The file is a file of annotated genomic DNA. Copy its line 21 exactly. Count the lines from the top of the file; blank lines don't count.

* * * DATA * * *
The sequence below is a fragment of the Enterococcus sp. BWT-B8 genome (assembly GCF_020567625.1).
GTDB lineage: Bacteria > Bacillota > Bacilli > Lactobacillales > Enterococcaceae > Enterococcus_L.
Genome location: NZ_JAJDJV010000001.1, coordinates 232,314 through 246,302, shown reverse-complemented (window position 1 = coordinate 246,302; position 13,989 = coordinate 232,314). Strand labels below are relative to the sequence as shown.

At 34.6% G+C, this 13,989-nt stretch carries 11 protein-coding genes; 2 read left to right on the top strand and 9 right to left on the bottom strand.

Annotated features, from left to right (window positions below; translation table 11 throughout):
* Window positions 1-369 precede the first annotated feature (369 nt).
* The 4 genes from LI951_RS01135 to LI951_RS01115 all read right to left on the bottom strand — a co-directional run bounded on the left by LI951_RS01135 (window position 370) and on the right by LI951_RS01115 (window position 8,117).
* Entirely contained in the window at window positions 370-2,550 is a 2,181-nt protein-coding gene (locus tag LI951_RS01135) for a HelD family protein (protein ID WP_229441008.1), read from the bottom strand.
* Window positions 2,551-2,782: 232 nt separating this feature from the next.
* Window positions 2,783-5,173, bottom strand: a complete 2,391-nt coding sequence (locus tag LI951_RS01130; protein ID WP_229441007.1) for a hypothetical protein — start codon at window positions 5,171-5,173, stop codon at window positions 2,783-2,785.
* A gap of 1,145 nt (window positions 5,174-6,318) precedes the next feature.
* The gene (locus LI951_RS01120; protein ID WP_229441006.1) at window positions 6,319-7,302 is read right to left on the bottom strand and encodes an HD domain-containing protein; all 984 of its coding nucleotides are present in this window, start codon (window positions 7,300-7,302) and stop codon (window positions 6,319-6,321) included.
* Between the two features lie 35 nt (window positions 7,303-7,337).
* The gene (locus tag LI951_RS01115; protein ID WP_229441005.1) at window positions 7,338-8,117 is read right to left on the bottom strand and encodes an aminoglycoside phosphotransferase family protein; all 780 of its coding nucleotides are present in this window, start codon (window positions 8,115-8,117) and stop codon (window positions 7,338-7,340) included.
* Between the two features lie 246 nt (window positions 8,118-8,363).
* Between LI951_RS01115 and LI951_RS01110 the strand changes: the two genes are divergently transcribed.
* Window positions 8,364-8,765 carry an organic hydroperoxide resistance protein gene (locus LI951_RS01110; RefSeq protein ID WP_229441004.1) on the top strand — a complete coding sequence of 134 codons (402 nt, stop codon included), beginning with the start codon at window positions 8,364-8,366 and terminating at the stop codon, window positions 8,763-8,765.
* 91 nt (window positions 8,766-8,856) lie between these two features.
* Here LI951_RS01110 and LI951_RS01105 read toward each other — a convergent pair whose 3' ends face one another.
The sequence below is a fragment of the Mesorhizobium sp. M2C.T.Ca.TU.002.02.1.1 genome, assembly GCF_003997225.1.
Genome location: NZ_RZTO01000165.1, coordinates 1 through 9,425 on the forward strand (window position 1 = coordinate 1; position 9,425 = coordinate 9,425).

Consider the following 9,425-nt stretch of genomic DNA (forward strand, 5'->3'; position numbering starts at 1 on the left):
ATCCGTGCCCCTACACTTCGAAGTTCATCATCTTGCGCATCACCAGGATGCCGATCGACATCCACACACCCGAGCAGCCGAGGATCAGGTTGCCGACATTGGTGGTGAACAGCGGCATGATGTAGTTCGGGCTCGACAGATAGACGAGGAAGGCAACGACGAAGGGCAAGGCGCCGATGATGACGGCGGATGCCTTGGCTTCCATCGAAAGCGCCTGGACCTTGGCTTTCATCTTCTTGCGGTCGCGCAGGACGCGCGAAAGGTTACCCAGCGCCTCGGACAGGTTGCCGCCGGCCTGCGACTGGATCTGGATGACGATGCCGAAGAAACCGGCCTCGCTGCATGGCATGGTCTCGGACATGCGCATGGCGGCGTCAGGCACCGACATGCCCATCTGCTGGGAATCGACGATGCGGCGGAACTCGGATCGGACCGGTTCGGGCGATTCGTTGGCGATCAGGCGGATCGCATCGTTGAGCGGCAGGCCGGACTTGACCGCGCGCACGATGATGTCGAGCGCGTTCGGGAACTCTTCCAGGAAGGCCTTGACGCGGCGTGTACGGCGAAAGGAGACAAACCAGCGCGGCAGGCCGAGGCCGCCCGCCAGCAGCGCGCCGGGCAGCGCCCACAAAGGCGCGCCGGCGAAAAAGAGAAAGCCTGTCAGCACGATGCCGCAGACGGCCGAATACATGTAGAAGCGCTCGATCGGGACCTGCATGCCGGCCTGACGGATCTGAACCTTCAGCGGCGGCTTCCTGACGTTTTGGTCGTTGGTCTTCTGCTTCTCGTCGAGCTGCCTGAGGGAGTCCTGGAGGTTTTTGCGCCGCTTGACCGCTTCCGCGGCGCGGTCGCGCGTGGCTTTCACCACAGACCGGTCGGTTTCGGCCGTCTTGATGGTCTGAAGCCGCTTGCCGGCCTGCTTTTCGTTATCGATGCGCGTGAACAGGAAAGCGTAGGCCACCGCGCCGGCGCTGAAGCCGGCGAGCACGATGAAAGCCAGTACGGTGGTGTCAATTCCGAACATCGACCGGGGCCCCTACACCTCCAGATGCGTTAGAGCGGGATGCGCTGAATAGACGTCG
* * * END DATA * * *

Genome location: NZ_RZTO01000165.1, coordinates 1 through 9,425 on the forward strand (window position 1 = coordinate 1; position 9,425 = coordinate 9,425).